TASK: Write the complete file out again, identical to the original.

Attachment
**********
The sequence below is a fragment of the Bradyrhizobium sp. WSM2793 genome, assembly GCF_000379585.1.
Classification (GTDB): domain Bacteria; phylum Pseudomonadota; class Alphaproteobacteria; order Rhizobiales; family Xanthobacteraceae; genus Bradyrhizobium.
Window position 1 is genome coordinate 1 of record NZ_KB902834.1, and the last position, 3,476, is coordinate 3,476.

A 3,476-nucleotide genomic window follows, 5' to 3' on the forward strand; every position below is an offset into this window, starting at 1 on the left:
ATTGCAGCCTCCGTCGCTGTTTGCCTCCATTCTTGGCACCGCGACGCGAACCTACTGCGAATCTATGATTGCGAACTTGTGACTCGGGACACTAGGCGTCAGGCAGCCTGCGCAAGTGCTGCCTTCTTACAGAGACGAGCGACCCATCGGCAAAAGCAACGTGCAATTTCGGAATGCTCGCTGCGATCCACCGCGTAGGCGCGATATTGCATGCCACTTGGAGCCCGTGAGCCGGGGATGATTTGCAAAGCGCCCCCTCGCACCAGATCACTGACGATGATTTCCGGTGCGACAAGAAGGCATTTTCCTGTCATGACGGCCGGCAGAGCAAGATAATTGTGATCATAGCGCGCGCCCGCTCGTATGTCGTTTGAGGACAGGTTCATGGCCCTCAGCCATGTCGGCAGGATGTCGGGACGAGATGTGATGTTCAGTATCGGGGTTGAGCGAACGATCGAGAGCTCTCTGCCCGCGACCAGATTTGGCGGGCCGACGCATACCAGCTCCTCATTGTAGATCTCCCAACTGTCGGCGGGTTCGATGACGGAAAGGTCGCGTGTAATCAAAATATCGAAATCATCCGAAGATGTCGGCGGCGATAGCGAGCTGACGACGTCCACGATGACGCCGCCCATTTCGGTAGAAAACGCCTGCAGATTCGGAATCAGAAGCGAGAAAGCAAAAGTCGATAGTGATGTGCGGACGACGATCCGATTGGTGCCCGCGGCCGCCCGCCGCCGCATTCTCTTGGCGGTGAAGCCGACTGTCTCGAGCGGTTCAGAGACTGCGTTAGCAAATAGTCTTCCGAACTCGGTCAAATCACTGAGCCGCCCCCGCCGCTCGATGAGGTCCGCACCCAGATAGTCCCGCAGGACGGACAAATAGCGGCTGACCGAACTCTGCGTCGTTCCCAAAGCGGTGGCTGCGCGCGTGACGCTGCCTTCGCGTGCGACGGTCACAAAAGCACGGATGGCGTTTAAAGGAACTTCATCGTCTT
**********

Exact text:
The sequence below is a fragment of the Bradyrhizobium sp. WSM2793 genome, assembly GCF_000379585.1.
Classification (GTDB): domain Bacteria; phylum Pseudomonadota; class Alphaproteobacteria; order Rhizobiales; family Xanthobacteraceae; genus Bradyrhizobium.
Window position 1 is genome coordinate 1 of record NZ_KB902834.1, and the last position, 3,476, is coordinate 3,476.

A 3,476-nucleotide genomic window follows, 5' to 3' on the forward strand; every position below is an offset into this window, starting at 1 on the left:
ATTGCAGCCTCCGTCGCTGTTTGCCTCCATTCTTGGCACCGCGACGCGAACCTACTGCGAATCTATGATTGCGAACTTGTGACTCGGGACACTAGGCGTCAGGCAGCCTGCGCAAGTGCTGCCTTCTTACAGAGACGAGCGACCCATCGGCAAAAGCAACGTGCAATTTCGGAATGCTCGCTGCGATCCACCGCGTAGGCGCGATATTGCATGCCACTTGGAGCCCGTGAGCCGGGGATGATTTGCAAAGCGCCCCCTCGCACCAGATCACTGACGATGATTTCCGGTGCGACAAGAAGGCATTTTCCTGTCATGACGGCCGGCAGAGCAAGATAATTGTGATCATAGCGCGCGCCCGCTCGTATGTCGTTTGAGGACAGGTTCATGGCCCTCAGCCATGTCGGCAGGATGTCGGGACGAGATGTGATGTTCAGTATCGGGGTTGAGCGAACGATCGAGAGCTCTCTGCCCGCGACCAGATTTGGCGGGCCGACGCATACCAGCTCCTCATTGTAGATCTCCCAACTGTCGGCGGGTTCGATGACGGAAAGGTCGCGTGTAATCAAAATATCGAAATCATCCGAAGATGTCGGCGGCGATAGCGAGCTGACGACGTCCACGATGACGCCGCCCATTTCGGTAGAAAACGCCTGCAGATTCGGAATCAGAAGCGAGAAAGCAAAAGTCGATAGTGATGTGCGGACGACGATCCGATTGGTGCCCGCGGCCGCCCGCCGCCGCATTCTCTTGGCGGTGAAGCCGACTGTCTCGAGCGGTTCAGAGACTGCGTTAGCAAATAGTCTTCCGAACTCGGTCAAATCACTGAGCCGCCCCCGCCGCTCGATGAGGTCCGCACCCAGATAGTCCCGCAGGACGGACAAATAGCGGCTGACCGAACTCTGCGTCGTTCCCAAAGCGGTGGCTGCGCGCGTGACGCTGCCTTCGCGTGCGACGGTCACAAAAGCACGGATGGCGTTTAAAGGAACTTCATCGTCTT